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Human Rights |

New Iraq campaign helps the poor displaced by ISIL

By Khalid al-Taie

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An Iraqi government employee helps a family register to receive services under the Social Welfare Network. [Photo courtesy of the Ministry of Labour and Social Affairs]

Half a million Iraqi families living below the poverty line, particularly those affected by terrorism, are set to benefit from an Iraqi Ministry of Labour and Social Affairs campaign that is helping them register for government assistance.

"The Network Comes to You" campaign seeks to track down severely impoverished families who are eligible for a monthly government stipend and make sure they are registered in the Social Welfare Network database.

The campaign will give precedence to Iraqis who have been displaced by the "Islamic State of Iraq and the Levant" (ISIL) and those who have returned to areas liberated from the group, ministry officials told Mawtani.

The project aims to provide a source of income for hundreds of thousands of the poorest families and those affected by "terrorist operations and displacement", said ministry spokesman Ammar Munim.

Ministry personnel will locate eligible families and register their information in the Social Welfare Network, Munim told Mawtani.

"We have field teams for state-wide social surveying that scour displacement camps and liberated, remote and impoverished areas in search of eligible cases for government support and care, based on a poverty map created by the Planning Ministry," he said.

The family of Hussein Jumaa, 48, returned to the town of Baladruz in Diyala province after being displaced by ISIL and is eligible to receive financial support.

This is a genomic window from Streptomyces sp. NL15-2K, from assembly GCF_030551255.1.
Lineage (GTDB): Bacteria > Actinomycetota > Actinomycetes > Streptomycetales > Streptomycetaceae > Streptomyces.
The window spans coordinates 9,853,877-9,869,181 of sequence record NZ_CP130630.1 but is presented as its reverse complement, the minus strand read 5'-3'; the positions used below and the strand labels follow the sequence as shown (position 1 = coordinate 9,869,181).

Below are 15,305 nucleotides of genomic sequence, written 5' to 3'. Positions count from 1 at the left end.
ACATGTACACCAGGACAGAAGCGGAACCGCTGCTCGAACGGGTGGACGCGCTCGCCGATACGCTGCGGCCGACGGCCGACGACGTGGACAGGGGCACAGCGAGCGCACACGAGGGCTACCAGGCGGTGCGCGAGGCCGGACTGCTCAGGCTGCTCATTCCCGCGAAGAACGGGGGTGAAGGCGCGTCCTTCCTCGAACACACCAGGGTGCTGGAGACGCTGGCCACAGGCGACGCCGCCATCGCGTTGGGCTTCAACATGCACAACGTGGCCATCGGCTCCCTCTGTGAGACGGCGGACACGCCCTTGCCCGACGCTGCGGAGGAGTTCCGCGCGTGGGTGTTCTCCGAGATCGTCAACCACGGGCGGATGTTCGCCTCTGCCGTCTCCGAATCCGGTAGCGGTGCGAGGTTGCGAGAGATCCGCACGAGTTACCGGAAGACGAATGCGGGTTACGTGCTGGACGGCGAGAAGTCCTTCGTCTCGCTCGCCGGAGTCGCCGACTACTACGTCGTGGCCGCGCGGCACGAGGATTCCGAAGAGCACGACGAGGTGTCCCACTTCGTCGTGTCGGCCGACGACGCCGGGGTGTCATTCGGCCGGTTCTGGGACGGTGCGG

Jumaa told Mawtani the money he is slated to receive will help him care for his older son, 16-year-old Falah, who suffers from a mental disability.

The family, which also includes Jumaa's wife and two other sons, Ali, 14, and Murtada, 10, suffered "harsh living conditions as result of our displacement from our town after it was taken by the terrorists", he said.

"After we returned, our suffering continued," he added. "I currently do not have work and we all are living in one small room that I have restored in my home, which was destroyed by ISIL. I hope our situation will improve soon".

"We continue to offer many services to displaced citizens and those who have returned from displacement," spokesman Munim said, adding that these include vocational training courses, exemption from course admission terms and easy-term small business loans.

The ministry seeks to lend a hand to all victims of terrorism, he said.

"Around 1,500 Yazidi women who have survived ISIL's savagery and oppression have been entered to the social protection programme and provided smart cards to be able to receive their due funds with flexibility and ease," Munim explained.

A range of social services

Per Law No. 11 of 2014 on Social Protection, those eligible for support receive monthly stipends of 105,000 Iraqi dinars ($90) per person and 420,000 dinars ($360) per family of four or more members.

The Planning Ministry is "co-ordinating its work with the Labour Ministry with regard to providing social protection salaries to [eligible] families below the poverty line", ministry spokesman Abdul Zahra al-Hindawi told Mawtani.

"Our work includes validating and registering eligible citizens' information in a special electronic database," he said, which enables them to take advantage of the Social Welfare Network and receive the funds to which they are entitled.

The campaign's main goal is to "alleviate the poverty problem, especially among displaced families that have been heavily affected by terrorism and social groups that can be described as vulnerable", al-Hindawi said.

"Our ministry seeks to improve these families' living conditions and meet their basic needs," he added.

The Planning Ministry is working to rehabilitate public services in liberated areas by preparing plans and reconstruction projects, drawing up development strategies to revitalise resources and help the local population achieve stability.

"Our survey teams have conducted field visits to many families suffering from extreme poverty to find out their living conditions and register their information," Diyala labour and social affairs department head Himam al-Tamimi told Mawtani.

"We are working to enter 80,000 families [into the database] in Diyala, including families who have returned to liberated areas such as northern al-Miqdadiya, al-Saadia, Qartaba, Sharwin, al-Azim and Baladruz ," he said.

"The surveys have helped exclude people who are not eligible and reroute aid funds to the poorest, most affected groups, giving them the ability to cope with life's difficulties," al-Tamimi added.

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